BACKGROUND: As a result of the First Nagorno-Karabakh War, the direct rail connection as well as the road between mainland Azerbaijan and the exclave region of Nakhchivan was cut. In these circumstances, by bypassing Armenia through Iran, the land route of Bileh Savar in northern Ardabil province, near Iran’s border and 220 kilometers from Baku, became the main transit route between mainland Azerbaijan and Nakhchivan, as well as Turkey. This transit, part of Iran’s Road 12, is strategically important for Azerbaijan. It is the shortest land link connecting western Azerbaijan to Nakhchivan via the Bileh Savar-Julfa section.
However, the November 10, 2020, the tripartite ceasefire agreement concluding the Second Karabakh War stated that “All economic and transport links in the region shall be unblocked,” raising expectations that after three decades, the deadlocks created in the region’s transportation system, especially the railways, will be removed. Nevertheless, due to the continual border tensions between Armenia and Azerbaijan, the fragile conditions of Nagorno-Karabakh and the strong opposition from Iran and Armenia to the Zangezur Corridor, little progress has been made regarding the reopening of transportation routes.
Instead, Tehran and Baku agreed on March 11, 2022, to establish a new railway, highway, communications, and energy supply lines connecting Azerbaijan’s East Zangezur Economic Region to Nakhchivan through Iranian territory. However, due to tensions between Tehran and Baku in the past two years over military maneuvers, Israel, the Zangezur Corridor and the attack on the Azerbaijani embassy in Tehran, this agreement has not become operational.
Yet, after the capture of Nagorno-Karabakh by Azerbaijani forces in September 2023, Iran and Azerbaijan agreed on a transit route connecting western Azerbaijan with Nakhchivan via Iran on October 9, 2023. Azerbaijan’s Deputy Prime Minister Shahin Mustafayev and Iran’s Minister of Roads and Urban Development, Mehrdad Bazrpash, took part in a groundbreaking ceremony for a bridge connecting the two countries over the Aras River. This 55-kilometer highway and rail route passes through the Iranian province of East Azerbaijan and connects the village of Aghband in the southwestern corner of the Zangilan District to the city of Ordubad in southern Nakhchivan. For the highway to reach Ordubad, three more bridges (two rail, one road) need to be constructed across the Aras River.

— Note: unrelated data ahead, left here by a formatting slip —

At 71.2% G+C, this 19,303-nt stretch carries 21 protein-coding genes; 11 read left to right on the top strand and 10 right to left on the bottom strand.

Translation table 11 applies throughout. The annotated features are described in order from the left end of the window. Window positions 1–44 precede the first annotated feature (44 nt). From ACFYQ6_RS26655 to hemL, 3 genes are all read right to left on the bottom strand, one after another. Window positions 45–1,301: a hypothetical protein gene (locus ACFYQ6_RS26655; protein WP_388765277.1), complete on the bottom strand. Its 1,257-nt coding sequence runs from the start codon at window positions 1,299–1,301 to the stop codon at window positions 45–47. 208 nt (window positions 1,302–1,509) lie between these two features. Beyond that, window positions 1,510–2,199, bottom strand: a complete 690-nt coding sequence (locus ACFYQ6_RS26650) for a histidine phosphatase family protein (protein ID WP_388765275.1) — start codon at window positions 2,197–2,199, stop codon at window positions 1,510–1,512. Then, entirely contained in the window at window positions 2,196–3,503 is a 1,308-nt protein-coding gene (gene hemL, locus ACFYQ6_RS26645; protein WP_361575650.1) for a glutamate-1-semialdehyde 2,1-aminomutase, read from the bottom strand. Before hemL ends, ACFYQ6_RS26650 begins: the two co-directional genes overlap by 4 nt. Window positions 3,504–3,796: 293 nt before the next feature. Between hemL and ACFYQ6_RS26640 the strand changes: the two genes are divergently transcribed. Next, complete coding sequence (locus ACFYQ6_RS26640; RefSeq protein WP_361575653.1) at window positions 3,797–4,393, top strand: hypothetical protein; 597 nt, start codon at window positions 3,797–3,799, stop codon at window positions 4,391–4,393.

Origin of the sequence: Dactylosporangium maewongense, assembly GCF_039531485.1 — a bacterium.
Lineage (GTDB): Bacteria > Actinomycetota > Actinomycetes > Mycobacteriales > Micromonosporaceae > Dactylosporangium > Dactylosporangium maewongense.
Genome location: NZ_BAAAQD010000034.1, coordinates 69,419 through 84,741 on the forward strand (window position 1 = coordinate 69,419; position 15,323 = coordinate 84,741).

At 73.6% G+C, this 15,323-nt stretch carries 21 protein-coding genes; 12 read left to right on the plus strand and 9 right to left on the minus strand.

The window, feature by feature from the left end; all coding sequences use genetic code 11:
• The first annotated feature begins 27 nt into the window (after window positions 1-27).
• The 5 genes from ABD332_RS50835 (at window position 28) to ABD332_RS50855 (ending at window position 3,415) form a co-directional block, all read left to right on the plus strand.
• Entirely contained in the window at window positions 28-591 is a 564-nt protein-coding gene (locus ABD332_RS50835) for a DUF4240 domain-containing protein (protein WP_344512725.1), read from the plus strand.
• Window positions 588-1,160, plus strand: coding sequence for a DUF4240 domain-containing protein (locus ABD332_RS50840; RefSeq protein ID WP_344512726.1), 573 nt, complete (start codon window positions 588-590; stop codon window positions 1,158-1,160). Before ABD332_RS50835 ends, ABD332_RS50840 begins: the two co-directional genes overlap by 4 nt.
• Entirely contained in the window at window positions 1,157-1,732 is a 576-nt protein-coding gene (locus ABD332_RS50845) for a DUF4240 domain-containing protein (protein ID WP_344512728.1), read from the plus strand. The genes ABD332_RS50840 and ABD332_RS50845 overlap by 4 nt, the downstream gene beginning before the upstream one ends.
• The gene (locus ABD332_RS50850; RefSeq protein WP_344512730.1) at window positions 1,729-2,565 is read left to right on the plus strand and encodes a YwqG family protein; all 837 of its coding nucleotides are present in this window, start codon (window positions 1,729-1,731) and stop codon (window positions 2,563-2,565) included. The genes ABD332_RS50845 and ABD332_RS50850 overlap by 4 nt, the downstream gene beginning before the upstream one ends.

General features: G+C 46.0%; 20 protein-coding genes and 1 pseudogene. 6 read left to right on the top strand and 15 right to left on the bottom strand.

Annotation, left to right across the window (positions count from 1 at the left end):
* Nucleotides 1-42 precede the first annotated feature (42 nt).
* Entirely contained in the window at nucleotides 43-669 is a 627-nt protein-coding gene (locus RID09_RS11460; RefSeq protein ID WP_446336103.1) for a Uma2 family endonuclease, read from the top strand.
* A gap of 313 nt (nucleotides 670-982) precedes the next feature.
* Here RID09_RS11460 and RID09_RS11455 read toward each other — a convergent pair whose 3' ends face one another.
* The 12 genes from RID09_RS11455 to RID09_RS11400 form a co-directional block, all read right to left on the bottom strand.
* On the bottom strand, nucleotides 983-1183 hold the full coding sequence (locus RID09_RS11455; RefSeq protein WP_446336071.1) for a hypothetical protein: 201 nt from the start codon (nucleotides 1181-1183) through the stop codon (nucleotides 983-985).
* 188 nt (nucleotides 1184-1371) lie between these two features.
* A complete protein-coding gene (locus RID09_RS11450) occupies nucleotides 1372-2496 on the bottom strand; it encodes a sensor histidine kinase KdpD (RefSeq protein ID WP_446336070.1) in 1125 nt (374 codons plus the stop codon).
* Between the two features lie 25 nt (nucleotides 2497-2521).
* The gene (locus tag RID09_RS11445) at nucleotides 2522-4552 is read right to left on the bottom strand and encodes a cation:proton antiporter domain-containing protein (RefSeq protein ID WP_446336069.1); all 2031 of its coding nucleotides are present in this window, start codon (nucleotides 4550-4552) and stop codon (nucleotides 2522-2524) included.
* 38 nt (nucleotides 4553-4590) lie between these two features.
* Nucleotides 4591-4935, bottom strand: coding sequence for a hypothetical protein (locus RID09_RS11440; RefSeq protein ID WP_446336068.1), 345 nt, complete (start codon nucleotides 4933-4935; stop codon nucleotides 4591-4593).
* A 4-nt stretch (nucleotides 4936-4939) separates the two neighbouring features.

IMPLICATIONS: The transit route agreed between Tehran and Baku is termed the Aras Corridor. Iran considers the Aras Corridor as an alternative to the Zangezur Corridor, which can also reduce the country’s concerns about instability along its common border with Armenia. One rationale for ensuring that the commenced construction of a transit route from Azerbaijan to Nakhchivan through Iran will be completed is that this will reduce the incentive for Azerbaijan to forcefully establish transit via Armenia.
Statements on the matter from Turkey and Azerbaijan received extensive coverage in Iranian media. The day after a visit to Nakhchivan, Turkish President Recep Tayyip Erdoğan announced on September 25 that “We are doing our best to open the Zangezur corridor. There are also positive signals from Iran. If Armenia prevents the opening of the Zangezur corridor, it is possible for the corridor to pass through Iran.” Moreover, Hikmet Hajiyev, assistant to the President of Azerbaijan, told Politico on October 25 that “the so-called Zangezur Corridor has lost its attractiveness: We can do it with Iran instead.”